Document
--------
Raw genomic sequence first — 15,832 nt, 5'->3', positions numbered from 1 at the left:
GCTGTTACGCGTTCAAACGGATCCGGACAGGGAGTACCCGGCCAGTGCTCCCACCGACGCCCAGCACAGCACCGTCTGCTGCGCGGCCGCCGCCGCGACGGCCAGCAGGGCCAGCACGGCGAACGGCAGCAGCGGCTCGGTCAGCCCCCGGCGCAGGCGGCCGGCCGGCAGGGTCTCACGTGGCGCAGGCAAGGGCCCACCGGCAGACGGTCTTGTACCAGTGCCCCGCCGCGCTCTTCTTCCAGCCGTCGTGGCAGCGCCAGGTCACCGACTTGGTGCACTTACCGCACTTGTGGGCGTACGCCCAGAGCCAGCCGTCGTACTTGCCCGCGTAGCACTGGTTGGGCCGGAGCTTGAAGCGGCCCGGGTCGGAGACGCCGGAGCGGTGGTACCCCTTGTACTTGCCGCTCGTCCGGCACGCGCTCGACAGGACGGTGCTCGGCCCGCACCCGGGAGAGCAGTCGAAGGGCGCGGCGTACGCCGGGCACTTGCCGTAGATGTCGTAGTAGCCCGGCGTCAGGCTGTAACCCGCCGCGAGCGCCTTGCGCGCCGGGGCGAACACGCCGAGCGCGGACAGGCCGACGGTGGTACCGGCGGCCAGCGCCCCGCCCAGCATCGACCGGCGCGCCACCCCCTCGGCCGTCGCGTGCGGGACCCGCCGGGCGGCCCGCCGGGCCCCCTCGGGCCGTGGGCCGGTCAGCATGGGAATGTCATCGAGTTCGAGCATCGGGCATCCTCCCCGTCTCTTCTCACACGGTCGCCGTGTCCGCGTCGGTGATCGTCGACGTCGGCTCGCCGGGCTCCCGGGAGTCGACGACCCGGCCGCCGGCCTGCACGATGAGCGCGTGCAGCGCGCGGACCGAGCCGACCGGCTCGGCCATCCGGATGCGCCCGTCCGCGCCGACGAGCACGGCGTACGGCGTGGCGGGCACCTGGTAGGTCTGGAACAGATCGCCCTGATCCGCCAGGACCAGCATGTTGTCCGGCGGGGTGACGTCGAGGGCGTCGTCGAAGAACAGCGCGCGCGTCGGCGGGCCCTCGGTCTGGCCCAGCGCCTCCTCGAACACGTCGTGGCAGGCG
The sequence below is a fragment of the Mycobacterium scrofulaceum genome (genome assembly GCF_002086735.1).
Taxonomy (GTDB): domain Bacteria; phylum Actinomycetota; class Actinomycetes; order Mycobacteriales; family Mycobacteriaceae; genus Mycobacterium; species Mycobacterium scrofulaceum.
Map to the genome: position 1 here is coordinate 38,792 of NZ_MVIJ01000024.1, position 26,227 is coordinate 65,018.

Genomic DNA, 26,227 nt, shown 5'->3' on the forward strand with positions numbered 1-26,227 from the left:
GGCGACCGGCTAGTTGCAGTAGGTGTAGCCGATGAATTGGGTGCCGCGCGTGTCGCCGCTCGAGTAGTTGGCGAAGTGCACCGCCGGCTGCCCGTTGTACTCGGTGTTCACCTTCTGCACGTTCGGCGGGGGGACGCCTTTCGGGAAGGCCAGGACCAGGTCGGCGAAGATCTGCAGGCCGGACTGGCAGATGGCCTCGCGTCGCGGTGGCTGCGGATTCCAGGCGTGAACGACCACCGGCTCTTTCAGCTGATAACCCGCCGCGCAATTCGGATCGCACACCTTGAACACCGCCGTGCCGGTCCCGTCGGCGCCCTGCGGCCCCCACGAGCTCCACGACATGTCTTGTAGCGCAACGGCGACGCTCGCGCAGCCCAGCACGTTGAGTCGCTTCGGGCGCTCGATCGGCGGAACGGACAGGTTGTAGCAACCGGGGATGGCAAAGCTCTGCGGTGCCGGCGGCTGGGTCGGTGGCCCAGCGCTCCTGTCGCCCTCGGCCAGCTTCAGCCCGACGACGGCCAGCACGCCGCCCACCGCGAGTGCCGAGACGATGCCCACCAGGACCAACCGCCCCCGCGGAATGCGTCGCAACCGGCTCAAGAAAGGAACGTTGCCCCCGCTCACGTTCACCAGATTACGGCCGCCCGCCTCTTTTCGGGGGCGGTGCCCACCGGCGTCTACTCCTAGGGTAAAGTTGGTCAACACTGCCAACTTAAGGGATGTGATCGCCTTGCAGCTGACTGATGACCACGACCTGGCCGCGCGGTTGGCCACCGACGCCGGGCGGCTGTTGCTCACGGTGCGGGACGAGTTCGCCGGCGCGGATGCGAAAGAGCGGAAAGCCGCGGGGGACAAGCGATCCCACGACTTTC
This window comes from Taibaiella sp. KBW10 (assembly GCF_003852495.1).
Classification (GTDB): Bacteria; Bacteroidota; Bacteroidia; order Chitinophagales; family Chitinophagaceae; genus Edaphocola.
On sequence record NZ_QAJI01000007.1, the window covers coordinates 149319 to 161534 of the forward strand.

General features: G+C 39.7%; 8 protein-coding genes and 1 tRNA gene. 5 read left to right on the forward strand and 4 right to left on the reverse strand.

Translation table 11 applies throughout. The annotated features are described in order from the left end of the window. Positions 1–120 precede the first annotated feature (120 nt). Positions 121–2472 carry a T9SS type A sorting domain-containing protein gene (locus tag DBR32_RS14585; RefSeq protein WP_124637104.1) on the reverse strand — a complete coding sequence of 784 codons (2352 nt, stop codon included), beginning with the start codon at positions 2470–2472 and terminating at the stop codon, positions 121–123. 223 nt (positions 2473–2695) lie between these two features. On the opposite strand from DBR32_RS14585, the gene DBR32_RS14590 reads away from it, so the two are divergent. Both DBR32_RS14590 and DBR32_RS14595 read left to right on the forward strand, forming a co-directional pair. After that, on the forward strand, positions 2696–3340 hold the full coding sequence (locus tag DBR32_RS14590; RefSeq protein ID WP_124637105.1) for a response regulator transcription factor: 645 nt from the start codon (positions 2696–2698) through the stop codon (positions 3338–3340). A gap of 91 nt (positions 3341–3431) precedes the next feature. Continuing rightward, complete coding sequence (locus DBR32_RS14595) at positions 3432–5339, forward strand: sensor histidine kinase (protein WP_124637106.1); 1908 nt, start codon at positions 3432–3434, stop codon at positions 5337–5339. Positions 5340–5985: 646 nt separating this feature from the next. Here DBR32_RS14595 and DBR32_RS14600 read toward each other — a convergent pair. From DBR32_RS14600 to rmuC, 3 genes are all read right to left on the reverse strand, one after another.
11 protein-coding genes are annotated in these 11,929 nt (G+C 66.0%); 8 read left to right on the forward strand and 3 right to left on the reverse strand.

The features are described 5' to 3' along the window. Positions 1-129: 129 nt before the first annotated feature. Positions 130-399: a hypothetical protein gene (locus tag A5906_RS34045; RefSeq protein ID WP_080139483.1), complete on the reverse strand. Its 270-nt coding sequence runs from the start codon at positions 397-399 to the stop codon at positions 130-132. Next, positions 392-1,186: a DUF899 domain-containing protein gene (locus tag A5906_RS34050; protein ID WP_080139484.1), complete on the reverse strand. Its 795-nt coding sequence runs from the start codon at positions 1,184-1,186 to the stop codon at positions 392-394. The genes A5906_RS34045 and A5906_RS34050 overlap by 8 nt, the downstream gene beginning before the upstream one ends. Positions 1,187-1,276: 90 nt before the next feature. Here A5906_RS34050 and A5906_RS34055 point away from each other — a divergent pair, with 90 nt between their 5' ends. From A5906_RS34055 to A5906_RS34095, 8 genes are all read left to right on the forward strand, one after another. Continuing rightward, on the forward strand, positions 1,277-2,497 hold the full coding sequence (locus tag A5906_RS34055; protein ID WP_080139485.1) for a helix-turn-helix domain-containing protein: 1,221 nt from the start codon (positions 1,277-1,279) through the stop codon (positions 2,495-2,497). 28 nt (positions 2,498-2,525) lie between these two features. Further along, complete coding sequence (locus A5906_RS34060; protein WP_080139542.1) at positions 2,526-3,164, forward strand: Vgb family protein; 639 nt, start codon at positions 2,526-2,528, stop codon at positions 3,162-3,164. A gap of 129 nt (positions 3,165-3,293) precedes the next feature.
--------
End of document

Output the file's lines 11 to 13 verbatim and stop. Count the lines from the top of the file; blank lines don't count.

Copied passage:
General features: G+C 39.7%; 8 protein-coding genes and 1 tRNA gene. 5 read left to right on the forward strand and 4 right to left on the reverse strand.

Translation table 11 applies throughout. The annotated features are described in order from the left end of the window. Positions 1–120 precede the first annotated feature (120 nt). Positions 121–2472 carry a T9SS type A sorting domain-containing protein gene (locus tag DBR32_RS14585; RefSeq protein WP_124637104.1) on the reverse strand — a complete coding sequence of 784 codons (2352 nt, stop codon included), beginning with the start codon at positions 2470–2472 and terminating at the stop codon, positions 121–123. 223 nt (positions 2473–2695) lie between these two features. On the opposite strand from DBR32_RS14585, the gene DBR32_RS14590 reads away from it, so the two are divergent. Both DBR32_RS14590 and DBR32_RS14595 read left to right on the forward strand, forming a co-directional pair. After that, on the forward strand, positions 2696–3340 hold the full coding sequence (locus tag DBR32_RS14590; RefSeq protein ID WP_124637105.1) for a response regulator transcription factor: 645 nt from the start codon (positions 2696–2698) through the stop codon (positions 3338–3340). A gap of 91 nt (positions 3341–3431) precedes the next feature. Continuing rightward, complete coding sequence (locus DBR32_RS14595) at positions 3432–5339, forward strand: sensor histidine kinase (protein WP_124637106.1); 1908 nt, start codon at positions 3432–3434, stop codon at positions 5337–5339. Positions 5340–5985: 646 nt separating this feature from the next. Here DBR32_RS14595 and DBR32_RS14600 read toward each other — a convergent pair. From DBR32_RS14600 to rmuC, 3 genes are all read right to left on the reverse strand, one after another.
11 protein-coding genes are annotated in these 11,929 nt (G+C 66.0%); 8 read left to right on the forward strand and 3 right to left on the reverse strand.